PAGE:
This month, Business Minds talks to Andrew Ross of Bluey Merino. Bluey Merino manufactures a range of Australian made active and outdoor apparel, sourcing their wool directly from selected growers in New England and Tasmania. Bluey Merino is in the process of purchasing an industrial block at the Armidale Airport Precinct to establish an advanced manufacturing facility.
Tell us a little bit about yourself.
Bluey Merino is a partnership with my wife Marita, who is also a Director of the company. Together, we have three children and live in the Southern Highlands of NSW. We launched Bluey Merino seven years ago as a part-time enterprise, essentially testing the waters to see if we could succeed in the Australian market. We source certified ethical merino wool direct from the farm and manufacture close to the source of production. Our product has significant export potential.
What led you to start Bluey Merino?
My father and stepmother live in Guyra, supporting and inspiring me down this path. I’ve worked in banking, technology and supply chain logistics, working with some of Australia’s largest companies. I reinvented myself every four or five years, giving me a breadth of experience based on technology and innovation. Wool production has been a source of income for the family since 1865. When I looked at the wool supply chain, there were lots of questions, particularly around provenance and why we couldn’t add value here in Australia.
It’s a great name …
The jolly swagman’s swag included a blue woollen blanket; it’s iconic and closely linked to Australia’s heritage. That fits with our ethos at Bluey Merino; our clothes are everyday wear, more about function than fashion.
Bluey Merino is known for its technology innovation; please explain.
We are investing in the future of design and use of high-tech production equipment for our garments. Our future is in smart textile development, where the garment becomes the sensor, able to sense specific body parameters and hopefully interact with the environment — useful, for example, in aged care, sports or defence forces.
We’re at the front of a global trend, incorporating merino wool in smart textiles – which is currently unheard of. And, we’re solving a number of problems like, how do you create a fabric that is conductive in nature, and how do you connect that fabric to technology?
We’ve partnered with the University of Wollongong, Intelligent Polymer Research Institute and are trialling our first garment which integrates with waterproof Near Field Communications (NFC tags), connecting the consumer to our product by waving their phone over the garment.
NFC technology allows us to build in anti-counterfeiting measures; thereby, in the first instance, building trust. The second one builds out traceability and provenance from the source to the garment. We pioneered this in Australia, and it’s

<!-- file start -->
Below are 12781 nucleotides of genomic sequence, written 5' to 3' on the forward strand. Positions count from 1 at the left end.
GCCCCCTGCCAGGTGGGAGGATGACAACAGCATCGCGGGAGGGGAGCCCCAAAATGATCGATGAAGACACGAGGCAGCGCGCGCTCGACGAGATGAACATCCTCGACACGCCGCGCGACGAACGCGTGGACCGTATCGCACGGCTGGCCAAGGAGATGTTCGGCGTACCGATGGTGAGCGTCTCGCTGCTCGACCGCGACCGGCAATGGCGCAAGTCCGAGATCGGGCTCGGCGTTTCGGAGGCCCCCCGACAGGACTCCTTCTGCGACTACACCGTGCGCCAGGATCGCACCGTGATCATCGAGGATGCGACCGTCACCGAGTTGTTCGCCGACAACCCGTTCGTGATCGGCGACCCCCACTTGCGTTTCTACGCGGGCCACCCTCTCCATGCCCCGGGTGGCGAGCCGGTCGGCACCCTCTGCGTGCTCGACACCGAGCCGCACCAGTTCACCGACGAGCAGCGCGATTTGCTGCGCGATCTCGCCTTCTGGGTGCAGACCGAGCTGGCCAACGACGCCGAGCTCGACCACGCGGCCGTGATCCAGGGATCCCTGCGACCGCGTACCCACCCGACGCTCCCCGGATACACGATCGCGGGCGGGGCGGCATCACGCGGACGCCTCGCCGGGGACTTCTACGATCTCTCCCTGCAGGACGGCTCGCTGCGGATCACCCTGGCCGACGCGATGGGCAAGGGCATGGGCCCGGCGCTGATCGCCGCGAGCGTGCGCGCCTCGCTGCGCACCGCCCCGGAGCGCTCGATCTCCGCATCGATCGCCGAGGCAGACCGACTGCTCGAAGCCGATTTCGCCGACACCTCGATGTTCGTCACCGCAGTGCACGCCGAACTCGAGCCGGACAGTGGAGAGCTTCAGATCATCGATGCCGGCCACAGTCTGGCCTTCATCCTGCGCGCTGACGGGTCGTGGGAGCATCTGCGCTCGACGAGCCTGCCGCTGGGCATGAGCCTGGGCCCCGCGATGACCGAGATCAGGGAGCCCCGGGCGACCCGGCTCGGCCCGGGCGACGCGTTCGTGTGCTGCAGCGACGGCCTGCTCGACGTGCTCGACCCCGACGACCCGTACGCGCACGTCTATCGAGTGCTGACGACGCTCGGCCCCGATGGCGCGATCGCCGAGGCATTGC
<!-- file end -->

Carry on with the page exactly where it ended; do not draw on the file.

Why is traceability important?
Consumers around the world want to know where their fibre and food comes from and how it’s being produced. We’ve done this for five years, producing single source garments traceable back to the farm of origin. For example, many of our garments are created solely from Ed and Karen Bloomfield’s merino wool enterprise in Walcha, NSW. Single source is rarely heard of.
Our merino wool is grown in either New England or Tasmania. I grew up in Tamworth, and the business was founded from the sheep yards of our family farm at Guyra. I’ve subsequently built long-term relationships with growers within the region. Our wool is sourced directly from the grower at shearing, so we’ve built credibility with growers in New England. Along with the Armidale Airport Precinct development and the planned investment in the region, Armidale just made sense to us.
We will build in stages. Firstly, we will design and build the facility to operate our e-commerce business from, allowing us to import advanced manufacturing equipment and establish production lines over time. Then we will establish a co-working facility, where like-minded businesses focused on sustainability will work alongside us.
We are focused on sustainable, ethical sourcing, making locally, and hoping to empower and encourage lots of others on this journey. We have already started to attract potential tenants.
We started traceability when no one was doing it, and we’re now adding layers of technology to ensure we remain ahead of the game. Our Armidale facility will eventually have a capacity to produce up to 100,000 garments per year, as long as we have a market which is prepared to contract us – that is most likely not in Australia. But, our innovation and manufacturing home will be here, where it should be.
What was your biggest challenge?
There was no one to guide us or teach us in this space in Australia. We evolved through trial and error and learning from other’s mistakes.
Any advice for a business just starting out?
They need to be clear on where they want to go and be prepared to back themselves when others won’t. Then they need to have the resilience to keep at it because it will take longer than they expect.
What inspires you?
Innovative Australians who are prepared to chase their dreams and goals, but especially those who live in regional Australia, where there seems to be so much more of a challenge.